As a Fundamentalist I had discovered while I was in college that it is possible to dismiss the entire Church as having gone off the rails by about AD 95. That is, we, with our open Bibles, knew better than did old Ignatius or Clement, who had been taught by the very apostles themselves, just what the Church is and what it should look like.
A rigorous doctrine of imputation is not only limiting but ends up doing a disservice to the nature of grace and justification. It makes the transactions of the gospel basically juridical. In the Roman view, justification and sanctification are a seamless fabric. It is more than a question of God simply seeing us through a legal scrim of Christ's righteousness. Righteousness actually begins to transform us.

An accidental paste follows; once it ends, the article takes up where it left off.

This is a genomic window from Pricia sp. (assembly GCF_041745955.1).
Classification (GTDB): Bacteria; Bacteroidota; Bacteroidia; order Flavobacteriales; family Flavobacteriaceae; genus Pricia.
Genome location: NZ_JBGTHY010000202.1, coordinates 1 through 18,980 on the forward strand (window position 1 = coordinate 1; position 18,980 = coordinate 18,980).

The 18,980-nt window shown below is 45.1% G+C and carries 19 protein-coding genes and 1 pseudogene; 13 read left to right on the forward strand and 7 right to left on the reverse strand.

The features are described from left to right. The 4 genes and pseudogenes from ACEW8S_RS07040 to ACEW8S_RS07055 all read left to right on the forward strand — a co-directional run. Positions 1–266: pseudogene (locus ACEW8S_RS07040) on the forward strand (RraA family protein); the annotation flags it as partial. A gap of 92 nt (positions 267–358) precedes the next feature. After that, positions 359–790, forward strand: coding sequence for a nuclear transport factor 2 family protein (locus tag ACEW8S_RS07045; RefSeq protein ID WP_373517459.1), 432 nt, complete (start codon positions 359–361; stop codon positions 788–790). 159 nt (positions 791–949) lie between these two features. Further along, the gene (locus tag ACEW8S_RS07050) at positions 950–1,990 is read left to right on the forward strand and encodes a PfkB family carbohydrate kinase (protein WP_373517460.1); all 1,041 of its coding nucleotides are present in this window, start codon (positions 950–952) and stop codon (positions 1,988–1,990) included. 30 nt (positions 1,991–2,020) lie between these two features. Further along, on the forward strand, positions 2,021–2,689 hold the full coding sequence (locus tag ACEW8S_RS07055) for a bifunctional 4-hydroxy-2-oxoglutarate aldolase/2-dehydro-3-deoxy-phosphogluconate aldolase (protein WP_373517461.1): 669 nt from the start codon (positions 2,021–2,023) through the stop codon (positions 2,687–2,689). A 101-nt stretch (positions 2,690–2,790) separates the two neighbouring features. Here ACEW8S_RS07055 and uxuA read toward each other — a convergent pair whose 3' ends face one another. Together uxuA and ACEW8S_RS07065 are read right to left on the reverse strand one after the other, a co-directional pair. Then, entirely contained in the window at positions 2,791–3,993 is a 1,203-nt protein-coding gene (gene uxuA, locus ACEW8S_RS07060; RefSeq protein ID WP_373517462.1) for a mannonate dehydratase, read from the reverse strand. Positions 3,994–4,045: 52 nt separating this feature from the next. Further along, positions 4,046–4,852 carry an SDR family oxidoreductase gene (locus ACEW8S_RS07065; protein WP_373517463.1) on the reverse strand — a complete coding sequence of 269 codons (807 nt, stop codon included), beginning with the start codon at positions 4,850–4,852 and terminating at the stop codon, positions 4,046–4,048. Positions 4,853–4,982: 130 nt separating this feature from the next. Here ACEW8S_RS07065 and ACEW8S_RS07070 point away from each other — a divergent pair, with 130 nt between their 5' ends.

Because a given era lacked a given body of information, we feel that its whole consciousness was naive. We can, therefore, sniff at, say, twelfth-century imagery of evil along with twelfth-century notions as to the shape of the solar system. The idea is that, having come upon information that supervenes the medieval cosmology, we can thereby dismiss all medieval notions as merely medieval.
An embarrassed Catholic... goes to Mass, to be sure. But an onlooker might suppose that he was seeing a man awaiting the dentist's drill. Great gloom emanating from the facial expression, heavy winter jacket all bunched up, mouth clamped firmly shut during anything as stupid as singing, and a beeline for the door at the instant of dismissal.